"I don't want to get bigger, just better."
That's part of the philosophy that drives Rolleston organic beef producer Bloss Hickson, who grew up at Melinda Downs north of Cloncurry.
Drawing a 5260ha brigalow block in the last land development scheme on offer, in 1987, Ms Hickson's thoughts have always been somewhat of an aberration in a region known for land clearing.
Her Huntly block had been pulled in the 1960s and had a lot of regrowth when the Hickson family partnership took over, and she received a lot of advice by peers, along with government encouragement, to continue the practice when she began as owner/manager.
A strong believer in the value of trees in the landscape, she decided, against the odds, to keep both brigalow trees and others, notably the remnant rainforest ooline trees, in strategic belts, describing them as the legumes replacing the nutrients leached out by buffel grass.
"They are also shade, habitats, windbreaks, nutrient and water recyclers and carbon sequesterers," she said.
"Trees keep the ground cooler. When it's denuded, the ground gets a crust and water won't penetrate.
"I'm sure dieback is a symptom of an ecosystem that's out of balance."
She does blade plough in strips.
Stocked initially by the family's Droughtmaster/Charbray-cross steers and used as the fattening block, Ms Hickson said she was happier when she bought her first pen of Brangus cows from the Roma saleyards 20 years ago.
"Why Brangus - they lose that long hair, they're more adaptable to the heat," she said.
The next big decision was to pursue her desire for organic certification, which meant the end of the family partnership and a halving of the land available.
Now, she runs around 350 cows and 1000 head all up in a good season and sells progeny at 24 months, at 500 to 550kg, to OBE Organics and Australian Organic Meats.
"The nice thing about organics is that I don't have to get them to Jap Ox weight," Ms Hickson said. "Black cattle are amazing, they're like little meat nuggets."
Although Queensland's tick line is on Bloss Hickson's southern boundary, she says her cattle don't appear to be troubled by them despite not having any chemical defence.
"I rotational graze, which I think helps with tick cycles," she said.
"Someone said you've got to spell your country for 78 days to break the cycle.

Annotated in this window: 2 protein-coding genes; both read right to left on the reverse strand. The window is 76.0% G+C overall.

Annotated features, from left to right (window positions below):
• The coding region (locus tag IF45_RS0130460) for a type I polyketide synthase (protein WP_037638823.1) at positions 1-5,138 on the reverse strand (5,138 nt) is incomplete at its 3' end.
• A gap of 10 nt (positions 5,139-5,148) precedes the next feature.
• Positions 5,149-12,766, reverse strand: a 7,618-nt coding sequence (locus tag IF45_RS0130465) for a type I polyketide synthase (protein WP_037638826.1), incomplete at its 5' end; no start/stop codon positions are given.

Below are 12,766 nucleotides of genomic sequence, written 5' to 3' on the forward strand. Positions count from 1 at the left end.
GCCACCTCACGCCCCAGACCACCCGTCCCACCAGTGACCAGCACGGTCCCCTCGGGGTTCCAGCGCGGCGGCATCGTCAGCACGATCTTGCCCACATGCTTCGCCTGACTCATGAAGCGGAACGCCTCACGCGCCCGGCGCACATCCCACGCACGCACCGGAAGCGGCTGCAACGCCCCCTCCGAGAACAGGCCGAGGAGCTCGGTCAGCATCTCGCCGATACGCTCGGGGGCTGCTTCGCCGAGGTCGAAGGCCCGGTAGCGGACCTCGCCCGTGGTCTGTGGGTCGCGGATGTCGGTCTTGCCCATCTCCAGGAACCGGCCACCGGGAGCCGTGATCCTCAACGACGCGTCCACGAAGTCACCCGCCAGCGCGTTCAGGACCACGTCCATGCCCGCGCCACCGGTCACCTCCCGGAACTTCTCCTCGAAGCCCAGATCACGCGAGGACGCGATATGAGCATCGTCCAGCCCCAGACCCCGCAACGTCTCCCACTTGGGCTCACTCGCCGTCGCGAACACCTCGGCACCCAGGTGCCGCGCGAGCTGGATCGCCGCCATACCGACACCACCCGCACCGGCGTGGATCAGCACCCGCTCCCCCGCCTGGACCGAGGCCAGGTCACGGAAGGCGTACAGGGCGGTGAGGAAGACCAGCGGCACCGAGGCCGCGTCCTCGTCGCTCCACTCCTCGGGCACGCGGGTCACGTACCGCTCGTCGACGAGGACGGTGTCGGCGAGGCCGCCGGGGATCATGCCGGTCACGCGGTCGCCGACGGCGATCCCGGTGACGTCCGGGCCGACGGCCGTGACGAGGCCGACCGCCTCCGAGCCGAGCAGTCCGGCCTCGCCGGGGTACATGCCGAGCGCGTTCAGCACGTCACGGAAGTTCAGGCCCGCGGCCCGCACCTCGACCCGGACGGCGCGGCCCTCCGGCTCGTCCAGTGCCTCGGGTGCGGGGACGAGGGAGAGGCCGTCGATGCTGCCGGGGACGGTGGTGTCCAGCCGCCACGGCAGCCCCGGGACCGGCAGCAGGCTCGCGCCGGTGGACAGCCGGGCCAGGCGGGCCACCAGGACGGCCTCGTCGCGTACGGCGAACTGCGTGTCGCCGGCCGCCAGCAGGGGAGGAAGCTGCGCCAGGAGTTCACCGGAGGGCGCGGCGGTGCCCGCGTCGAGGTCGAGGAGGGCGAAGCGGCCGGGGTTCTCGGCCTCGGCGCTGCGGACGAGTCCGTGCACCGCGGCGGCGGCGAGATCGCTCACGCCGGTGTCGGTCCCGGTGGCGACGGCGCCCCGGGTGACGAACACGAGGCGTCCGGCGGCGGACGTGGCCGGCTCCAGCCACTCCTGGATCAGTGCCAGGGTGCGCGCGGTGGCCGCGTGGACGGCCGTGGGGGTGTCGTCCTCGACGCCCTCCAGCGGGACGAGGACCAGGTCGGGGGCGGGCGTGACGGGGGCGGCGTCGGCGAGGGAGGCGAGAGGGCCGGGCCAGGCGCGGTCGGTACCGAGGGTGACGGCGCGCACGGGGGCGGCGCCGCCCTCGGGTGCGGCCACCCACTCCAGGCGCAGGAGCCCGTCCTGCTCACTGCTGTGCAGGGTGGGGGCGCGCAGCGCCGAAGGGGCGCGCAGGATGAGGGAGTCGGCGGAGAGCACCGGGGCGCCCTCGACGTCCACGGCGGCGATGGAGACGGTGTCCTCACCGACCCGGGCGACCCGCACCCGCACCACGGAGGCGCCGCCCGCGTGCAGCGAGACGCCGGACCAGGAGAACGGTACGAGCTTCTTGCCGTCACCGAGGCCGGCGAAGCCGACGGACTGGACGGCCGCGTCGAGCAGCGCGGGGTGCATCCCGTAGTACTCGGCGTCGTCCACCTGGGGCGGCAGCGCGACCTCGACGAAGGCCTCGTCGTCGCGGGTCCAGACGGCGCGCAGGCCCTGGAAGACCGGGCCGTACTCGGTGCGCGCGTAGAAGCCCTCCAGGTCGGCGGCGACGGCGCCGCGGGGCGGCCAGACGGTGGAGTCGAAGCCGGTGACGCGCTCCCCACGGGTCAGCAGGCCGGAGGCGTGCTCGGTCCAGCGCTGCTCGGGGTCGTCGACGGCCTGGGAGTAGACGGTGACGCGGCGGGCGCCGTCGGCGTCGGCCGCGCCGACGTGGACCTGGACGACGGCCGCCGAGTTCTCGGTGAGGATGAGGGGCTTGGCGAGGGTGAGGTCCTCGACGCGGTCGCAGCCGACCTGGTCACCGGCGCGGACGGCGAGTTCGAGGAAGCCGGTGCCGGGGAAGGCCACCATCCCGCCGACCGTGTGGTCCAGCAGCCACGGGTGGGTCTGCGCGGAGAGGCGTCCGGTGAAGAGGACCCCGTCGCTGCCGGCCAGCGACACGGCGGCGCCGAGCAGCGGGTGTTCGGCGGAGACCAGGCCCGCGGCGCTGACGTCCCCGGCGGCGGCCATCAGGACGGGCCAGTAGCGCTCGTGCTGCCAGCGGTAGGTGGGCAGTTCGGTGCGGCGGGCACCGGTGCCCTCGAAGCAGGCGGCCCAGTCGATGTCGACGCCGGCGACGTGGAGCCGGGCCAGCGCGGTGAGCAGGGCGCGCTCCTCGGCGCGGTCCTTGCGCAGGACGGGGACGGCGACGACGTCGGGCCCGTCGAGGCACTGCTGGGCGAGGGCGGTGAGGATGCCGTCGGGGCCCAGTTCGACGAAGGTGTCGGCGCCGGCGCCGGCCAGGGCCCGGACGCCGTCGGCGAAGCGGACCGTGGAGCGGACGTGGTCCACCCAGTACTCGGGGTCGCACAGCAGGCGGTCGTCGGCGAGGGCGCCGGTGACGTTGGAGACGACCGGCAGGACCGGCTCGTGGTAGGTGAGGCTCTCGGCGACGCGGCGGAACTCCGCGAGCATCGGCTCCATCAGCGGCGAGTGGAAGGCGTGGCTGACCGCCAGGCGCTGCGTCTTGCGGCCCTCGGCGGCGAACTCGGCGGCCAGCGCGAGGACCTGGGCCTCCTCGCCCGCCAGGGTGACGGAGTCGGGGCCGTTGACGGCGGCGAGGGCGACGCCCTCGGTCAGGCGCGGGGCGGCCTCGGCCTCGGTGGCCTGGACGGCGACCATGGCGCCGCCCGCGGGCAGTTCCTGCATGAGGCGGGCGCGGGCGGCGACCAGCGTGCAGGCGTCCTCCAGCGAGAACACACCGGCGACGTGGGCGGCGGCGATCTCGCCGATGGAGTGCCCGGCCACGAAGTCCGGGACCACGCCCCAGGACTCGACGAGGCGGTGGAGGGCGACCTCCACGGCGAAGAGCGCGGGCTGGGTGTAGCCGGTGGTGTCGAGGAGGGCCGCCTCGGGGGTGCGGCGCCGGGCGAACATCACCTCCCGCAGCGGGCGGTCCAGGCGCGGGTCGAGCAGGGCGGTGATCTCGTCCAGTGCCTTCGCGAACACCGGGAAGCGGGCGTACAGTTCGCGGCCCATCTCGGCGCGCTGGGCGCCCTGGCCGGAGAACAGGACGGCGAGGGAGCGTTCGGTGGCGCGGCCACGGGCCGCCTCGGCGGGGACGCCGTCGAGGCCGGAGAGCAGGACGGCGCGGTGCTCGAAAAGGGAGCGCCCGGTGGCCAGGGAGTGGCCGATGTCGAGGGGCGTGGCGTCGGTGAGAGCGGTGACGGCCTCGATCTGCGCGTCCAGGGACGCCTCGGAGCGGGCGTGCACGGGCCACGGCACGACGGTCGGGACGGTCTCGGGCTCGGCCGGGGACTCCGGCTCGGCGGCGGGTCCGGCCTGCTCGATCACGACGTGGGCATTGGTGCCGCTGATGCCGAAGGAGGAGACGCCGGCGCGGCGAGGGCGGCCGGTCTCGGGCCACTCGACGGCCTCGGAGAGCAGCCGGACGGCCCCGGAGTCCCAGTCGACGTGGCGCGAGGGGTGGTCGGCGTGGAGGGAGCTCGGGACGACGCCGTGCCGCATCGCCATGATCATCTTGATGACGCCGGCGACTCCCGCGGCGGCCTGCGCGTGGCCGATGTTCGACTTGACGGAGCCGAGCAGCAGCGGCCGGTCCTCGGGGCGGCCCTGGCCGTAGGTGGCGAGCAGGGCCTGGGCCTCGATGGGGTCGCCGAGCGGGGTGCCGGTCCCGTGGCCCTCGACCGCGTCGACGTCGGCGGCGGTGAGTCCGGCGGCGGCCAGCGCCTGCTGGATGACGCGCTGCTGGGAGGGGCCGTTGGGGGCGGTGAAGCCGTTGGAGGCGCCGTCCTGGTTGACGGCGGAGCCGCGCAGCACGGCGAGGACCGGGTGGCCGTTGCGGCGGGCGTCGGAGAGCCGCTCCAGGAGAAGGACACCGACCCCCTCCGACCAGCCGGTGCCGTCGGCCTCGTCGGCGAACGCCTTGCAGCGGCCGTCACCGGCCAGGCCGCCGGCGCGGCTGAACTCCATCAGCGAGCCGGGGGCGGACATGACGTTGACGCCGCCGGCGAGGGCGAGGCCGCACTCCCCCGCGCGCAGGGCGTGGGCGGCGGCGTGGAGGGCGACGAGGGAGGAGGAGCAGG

"I'm not sure about that but all I know is, I don't have a problem - it's all about balance."
She knows she was thought of as a tree-hugging hippy when she first arrived, and says she has no idea whether that's still the case.
"My goal, right at the beginning, was a healthy ecological property - I wanted something for the long-term," she said.
"I've had my share of debt, improving my land and paying out my brothers, but organics was never about the premium for me.
"I've never been driven by money. I don't want to get bigger, just better."
Another of the characteristics of Bloss Hickson's Rolleston property that sets it apart from most in the district is the acreage of brigalow trees set aside as a carbon offset for the Clermont mine.
She explained that when the mine's owners approached the state government with expansion plans that would encroach on a brigalow forest, they were told it would be approved if they could offset it with something five times the size.
"I was lucky to secure that, for $1000 an acre, better than the land value at the time," she said. "It was a handsome deal that protects my trees in perpetuity and monitors the flora and fauna annually."
Among the 33-year property development Ms Hickson has undertaken is a watering system she describes as "almost opulent" in its scale.
Every paddock has two different surface water sources, all inter-connected.
The 625mm average rainfall country has been feeling the pinch as much as any in the last few years, but 150mm in September 2018 and the same amount again in March 2019 meant there was a body of grass of some sort.
That meant she didn't have to source organic feed.